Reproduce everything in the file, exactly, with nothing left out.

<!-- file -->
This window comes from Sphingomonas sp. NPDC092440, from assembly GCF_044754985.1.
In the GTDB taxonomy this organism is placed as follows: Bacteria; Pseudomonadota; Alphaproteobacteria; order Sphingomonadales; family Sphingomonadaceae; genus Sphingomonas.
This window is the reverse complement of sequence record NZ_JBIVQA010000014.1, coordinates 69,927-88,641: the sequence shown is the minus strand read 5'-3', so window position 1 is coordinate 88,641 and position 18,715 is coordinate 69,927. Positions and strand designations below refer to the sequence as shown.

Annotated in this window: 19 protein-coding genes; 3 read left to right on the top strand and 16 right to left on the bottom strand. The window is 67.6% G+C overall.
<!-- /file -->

This window comes from Sphingomonas sp. NPDC092440, from assembly GCF_044754985.1.
In the GTDB taxonomy this organism is placed as follows: Bacteria; Pseudomonadota; Alphaproteobacteria; order Sphingomonadales; family Sphingomonadaceae; genus Sphingomonas.
This window is the reverse complement of sequence record NZ_JBIVQA010000014.1, coordinates 69,927-88,641: the sequence shown is the minus strand read 5'-3', so window position 1 is coordinate 88,641 and position 18,715 is coordinate 69,927. Positions and strand designations below refer to the sequence as shown.

Annotated in this window: 19 protein-coding genes; 3 read left to right on the top strand and 16 right to left on the bottom strand. The window is 67.6% G+C overall.